MONO-POLY: C19th Taxonomies of the One and the Many

23rd March at 6 PM:   ‘Individuals and Crowds’

Presenters:   Rowan Boyson (KCL) and Oscar Cox-Jensen (KCL)

Rowlandson The Ballad Singer 1789

Rowlandson, The Ballad Singer (1789)


Rowlandson, The Ballad Singer (1789)  (above)

‘Law for the Poor’, Examiner, June 1836   ‘Law for the Poor’ Examiner 19 June 1836

Extract from Wordsworth, Book 7, The Prelude (1850)  Wordsworth Prelude 1850

Nancy Rose Marshall,   City of Gold and Mud:  Painting Victorian London (Yale University Press, 2012), chapter 2, ‘The Whirl and Rush of Humanity’    Marshall City of Gold 2015

Extracts from Michael Hardt and Antonio Negri, Multitude: War and Democracy in the Age of Empire (Hamish Hamilton, 2005)  Hardt and Negri, Multitude Extracts

Venue: KCL Music Department, Strand Campus, SWB20


Next session: The ‘Mono-Poly Symposium’

Friday 26th May 2-6pm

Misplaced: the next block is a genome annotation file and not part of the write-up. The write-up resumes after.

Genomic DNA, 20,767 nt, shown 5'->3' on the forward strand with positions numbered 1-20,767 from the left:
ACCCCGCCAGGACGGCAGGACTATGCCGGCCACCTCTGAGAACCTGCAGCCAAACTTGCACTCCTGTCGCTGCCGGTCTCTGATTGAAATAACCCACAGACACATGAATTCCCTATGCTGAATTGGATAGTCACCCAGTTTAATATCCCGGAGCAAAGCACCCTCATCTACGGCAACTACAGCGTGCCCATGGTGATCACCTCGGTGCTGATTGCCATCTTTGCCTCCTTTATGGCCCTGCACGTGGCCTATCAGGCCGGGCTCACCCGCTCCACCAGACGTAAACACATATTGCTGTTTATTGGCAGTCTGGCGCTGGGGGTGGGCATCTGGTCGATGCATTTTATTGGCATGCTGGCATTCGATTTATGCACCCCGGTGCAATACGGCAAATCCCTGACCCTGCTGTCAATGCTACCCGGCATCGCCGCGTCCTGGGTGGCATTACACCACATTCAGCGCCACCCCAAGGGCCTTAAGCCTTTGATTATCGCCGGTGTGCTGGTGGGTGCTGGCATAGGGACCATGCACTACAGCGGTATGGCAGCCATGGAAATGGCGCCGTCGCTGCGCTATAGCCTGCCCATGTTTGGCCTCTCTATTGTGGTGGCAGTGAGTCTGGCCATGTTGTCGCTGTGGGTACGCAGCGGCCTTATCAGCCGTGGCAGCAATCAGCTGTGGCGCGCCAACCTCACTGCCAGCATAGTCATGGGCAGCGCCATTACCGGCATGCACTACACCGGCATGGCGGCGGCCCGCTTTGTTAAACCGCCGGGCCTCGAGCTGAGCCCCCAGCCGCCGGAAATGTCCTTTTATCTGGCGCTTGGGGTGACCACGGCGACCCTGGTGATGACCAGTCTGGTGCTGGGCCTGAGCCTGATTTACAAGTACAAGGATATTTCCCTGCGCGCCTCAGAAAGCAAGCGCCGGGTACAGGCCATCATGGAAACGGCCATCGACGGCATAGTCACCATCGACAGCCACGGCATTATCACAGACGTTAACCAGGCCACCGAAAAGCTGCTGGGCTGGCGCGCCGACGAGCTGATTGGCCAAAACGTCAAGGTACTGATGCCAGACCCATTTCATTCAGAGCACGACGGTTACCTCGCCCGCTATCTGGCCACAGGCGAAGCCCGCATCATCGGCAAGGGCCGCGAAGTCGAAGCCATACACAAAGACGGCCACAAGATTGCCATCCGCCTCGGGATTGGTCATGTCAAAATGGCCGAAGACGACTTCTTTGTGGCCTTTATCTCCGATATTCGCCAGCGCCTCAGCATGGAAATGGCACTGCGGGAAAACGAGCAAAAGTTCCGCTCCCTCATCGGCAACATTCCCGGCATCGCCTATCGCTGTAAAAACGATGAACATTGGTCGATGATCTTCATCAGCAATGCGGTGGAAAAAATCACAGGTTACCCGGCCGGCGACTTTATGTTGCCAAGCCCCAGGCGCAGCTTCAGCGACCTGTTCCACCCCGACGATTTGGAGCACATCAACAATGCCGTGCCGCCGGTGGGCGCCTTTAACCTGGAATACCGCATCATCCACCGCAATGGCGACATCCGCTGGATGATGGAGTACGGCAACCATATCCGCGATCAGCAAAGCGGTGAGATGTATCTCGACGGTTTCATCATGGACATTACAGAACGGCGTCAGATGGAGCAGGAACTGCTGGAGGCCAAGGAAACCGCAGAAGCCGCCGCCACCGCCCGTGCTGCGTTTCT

Speakers will include Lynda Nead (Birkbeck) and Jonathan Sachs (Concordia University, Montreal)

Full programme to follow

MONO-POLY is a series of discussions organized by Flora Willson ( and Josephine McDonagh (


 Jacques-Ignace Hittorff, L’Architecture polychrôme chez les Grecs (Paris, 1851).

In this series we will consider the reach and significance of the taxonomy of mono versus poly – one versus many– in nineteenth-century thinking and cultural forms. From monochromy to monodrama, from polytheism to polygenesis, monomania, monodies, and monosyllables, mono/poly seems to pervade all kinds of intellectual and cultural production. The questions we will address include: was this emphasis on one and many new for the nineteenth century, or were earlier periods similarly drawn to its organisational potential? Is there any significant symmetry between the diverse formations of mono and poly? Or are they independent and self contained? And how might the discursive formation of mono/poly relate to the question of the individual and the crowd (if at all)? Finally, does mono/poly offer an alternative way to make meaningful connections across diverse cultural forms in the nineteenth century and disciplinary boundaries in the twenty-first?

For full programme, see